17. 17. Unsolicited  Reports  and  Alerts  -­‐III  •  WY and NV PMPs – when they issued unsolicited reports: •  Doctor shopping activity reduced •  Prescribers’ requests for data increased•  MA PMP survey – physicians receiving unsolicited reports said: •  Only 8% of respondents were “aware of all or most of other prescribers” •  Only 9% said “based on current knowledge, including PMP report, patient appears to have legitimate medical reason for prescriptions from multiple prescribers.”•  Alert prescribers of persons receiving more than 100 mg morphine equivalents of opioids per day –  8.9 times higher risk of death than low dose
  18. 18. Other  Data  Analyses  -­‐  I  •  Analyze to identify geographical areas where interventions are needed – see Peter Kreiner’s presentation•  Provide reports to: •  State and Community Substance Abuse Prevention organizations •  Drug Treatment Programs •  Drug Take Back Programs•  Use PMP Data for Early Warning System •  Doctor shopping patterns can detect where overdose and deaths will increase, allowing interventions•  The PMP Center of Excellence can provide guidance and analysis systems to states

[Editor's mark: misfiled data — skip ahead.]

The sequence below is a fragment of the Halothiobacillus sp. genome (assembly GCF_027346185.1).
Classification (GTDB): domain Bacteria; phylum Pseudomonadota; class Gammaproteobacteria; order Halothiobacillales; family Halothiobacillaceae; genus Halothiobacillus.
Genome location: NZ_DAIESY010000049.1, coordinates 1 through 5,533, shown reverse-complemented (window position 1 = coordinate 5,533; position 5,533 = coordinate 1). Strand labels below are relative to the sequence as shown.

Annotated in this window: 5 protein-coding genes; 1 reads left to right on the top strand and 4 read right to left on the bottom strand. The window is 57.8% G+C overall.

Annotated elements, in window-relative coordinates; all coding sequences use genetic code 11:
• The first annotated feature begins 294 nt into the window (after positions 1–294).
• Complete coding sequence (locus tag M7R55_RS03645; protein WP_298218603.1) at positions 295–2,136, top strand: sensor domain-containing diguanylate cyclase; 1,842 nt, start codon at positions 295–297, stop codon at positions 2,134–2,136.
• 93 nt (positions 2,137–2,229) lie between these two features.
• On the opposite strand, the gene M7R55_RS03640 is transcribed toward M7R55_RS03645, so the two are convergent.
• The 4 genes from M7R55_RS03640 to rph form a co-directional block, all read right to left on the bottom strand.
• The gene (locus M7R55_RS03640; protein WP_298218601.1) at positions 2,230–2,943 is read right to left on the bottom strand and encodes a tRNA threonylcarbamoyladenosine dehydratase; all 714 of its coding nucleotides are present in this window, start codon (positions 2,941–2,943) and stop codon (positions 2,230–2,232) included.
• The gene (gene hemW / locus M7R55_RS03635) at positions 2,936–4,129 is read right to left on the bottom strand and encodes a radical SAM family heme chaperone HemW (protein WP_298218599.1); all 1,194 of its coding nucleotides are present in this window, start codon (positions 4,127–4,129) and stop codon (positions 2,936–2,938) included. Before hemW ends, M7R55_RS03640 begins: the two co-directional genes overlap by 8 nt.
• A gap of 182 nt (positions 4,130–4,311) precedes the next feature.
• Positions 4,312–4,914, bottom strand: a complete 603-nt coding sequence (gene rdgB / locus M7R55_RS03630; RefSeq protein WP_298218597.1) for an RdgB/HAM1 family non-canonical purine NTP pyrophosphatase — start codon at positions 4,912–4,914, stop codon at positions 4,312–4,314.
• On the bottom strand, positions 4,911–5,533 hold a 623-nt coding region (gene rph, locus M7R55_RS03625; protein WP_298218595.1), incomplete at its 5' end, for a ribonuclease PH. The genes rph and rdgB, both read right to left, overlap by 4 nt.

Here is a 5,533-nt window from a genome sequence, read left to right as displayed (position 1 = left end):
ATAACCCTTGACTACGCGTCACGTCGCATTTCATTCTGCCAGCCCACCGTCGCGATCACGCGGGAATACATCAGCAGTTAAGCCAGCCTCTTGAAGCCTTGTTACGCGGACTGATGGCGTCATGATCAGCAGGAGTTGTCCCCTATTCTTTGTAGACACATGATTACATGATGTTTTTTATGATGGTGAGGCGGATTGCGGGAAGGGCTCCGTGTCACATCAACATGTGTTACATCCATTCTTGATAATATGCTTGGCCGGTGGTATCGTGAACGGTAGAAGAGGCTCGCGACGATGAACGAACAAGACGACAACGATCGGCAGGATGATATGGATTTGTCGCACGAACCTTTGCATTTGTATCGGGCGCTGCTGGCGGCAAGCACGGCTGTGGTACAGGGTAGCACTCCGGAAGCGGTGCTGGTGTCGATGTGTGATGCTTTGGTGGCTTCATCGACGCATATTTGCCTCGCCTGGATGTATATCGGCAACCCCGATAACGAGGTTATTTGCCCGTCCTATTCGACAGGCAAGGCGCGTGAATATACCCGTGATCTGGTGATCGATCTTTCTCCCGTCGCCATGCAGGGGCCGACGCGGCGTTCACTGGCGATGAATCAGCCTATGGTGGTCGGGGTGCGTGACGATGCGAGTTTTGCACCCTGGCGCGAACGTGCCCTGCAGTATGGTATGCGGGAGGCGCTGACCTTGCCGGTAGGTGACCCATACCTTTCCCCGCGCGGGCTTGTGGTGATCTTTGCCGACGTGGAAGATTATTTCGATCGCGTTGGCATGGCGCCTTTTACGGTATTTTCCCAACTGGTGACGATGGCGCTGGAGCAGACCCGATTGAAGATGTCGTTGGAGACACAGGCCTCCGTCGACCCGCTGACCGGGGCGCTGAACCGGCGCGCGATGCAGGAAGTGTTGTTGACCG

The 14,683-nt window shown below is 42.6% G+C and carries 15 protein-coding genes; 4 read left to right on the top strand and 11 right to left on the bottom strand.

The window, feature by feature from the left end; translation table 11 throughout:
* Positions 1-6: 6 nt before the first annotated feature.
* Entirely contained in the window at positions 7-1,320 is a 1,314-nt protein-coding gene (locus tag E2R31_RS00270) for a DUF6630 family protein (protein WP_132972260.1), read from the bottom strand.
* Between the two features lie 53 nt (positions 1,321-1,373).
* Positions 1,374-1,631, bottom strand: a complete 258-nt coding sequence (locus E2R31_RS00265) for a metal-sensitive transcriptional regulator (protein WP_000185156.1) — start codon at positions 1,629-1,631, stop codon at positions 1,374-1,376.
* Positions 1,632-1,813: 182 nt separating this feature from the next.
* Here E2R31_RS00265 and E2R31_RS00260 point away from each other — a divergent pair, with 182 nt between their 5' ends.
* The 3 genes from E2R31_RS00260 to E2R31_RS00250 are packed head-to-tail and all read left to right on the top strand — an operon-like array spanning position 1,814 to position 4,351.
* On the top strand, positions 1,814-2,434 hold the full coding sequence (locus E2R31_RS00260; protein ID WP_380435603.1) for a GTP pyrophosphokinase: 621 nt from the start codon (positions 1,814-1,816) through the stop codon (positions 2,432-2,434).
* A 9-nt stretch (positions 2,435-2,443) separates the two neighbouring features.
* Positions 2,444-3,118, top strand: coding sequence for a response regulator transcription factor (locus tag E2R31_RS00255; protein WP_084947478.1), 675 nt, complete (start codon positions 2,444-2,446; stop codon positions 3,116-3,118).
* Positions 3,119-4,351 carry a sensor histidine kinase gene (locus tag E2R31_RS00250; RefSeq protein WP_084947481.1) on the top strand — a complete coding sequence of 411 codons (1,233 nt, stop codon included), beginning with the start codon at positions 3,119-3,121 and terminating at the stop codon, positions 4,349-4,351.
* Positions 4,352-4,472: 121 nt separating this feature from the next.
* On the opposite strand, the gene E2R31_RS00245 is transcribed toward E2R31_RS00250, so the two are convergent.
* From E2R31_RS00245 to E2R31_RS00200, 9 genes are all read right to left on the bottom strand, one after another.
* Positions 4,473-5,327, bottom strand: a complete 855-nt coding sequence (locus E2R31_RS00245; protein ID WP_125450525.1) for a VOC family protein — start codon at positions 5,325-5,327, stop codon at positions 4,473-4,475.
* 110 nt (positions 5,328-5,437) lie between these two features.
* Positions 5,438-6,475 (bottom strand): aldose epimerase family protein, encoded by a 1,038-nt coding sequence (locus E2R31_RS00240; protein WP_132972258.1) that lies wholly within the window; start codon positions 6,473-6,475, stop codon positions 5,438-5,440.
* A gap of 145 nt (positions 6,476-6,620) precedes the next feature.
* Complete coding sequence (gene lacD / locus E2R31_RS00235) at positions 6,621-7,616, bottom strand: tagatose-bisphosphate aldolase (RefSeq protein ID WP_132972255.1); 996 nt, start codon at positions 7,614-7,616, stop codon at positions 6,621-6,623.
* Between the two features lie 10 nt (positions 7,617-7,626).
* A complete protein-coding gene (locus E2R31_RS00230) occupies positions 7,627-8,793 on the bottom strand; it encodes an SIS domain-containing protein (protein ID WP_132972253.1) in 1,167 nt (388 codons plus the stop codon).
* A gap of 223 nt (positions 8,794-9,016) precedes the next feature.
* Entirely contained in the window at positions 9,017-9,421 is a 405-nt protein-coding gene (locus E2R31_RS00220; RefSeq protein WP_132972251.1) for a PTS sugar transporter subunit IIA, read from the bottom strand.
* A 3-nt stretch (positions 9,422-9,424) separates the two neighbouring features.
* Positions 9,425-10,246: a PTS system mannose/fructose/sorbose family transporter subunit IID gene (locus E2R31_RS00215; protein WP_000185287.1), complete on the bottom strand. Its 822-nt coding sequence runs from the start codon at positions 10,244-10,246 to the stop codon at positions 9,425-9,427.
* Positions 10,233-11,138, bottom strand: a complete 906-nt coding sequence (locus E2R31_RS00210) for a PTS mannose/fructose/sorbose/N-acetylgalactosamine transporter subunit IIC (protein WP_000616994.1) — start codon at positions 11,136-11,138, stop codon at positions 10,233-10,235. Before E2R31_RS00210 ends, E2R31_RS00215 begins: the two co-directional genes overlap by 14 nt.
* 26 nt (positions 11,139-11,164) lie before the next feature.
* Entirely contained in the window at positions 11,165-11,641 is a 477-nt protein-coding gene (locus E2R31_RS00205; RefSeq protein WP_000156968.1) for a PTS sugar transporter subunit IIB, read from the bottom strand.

19. 19. Other  Data  Analysis  -­‐  II  •  Use data to determine thresholds and criteria for questionable behavior.•  Analyze for questionable behaviors.•  Epidemiologically analyze for surveillance and prevention.•  Develop automated systems to expedite analyses and reports.
  20. 20. Increase  Recruitment  of  Users•  Streamline enrollment•  Enable access for appropriate users, e.g. •  State Medicaid Agencies •  Medical examiners and coroners •  Drug courts, probation officers and prisons •  Drug treatment professionals and agencies•  Use data to identify potential high impact users •  The 30% of prescribers who issue 90% of Rx •  Prescribers with high volumes of doctor shoppers•  Focus recruitment on high impact users•  Mandate enrollment in PMP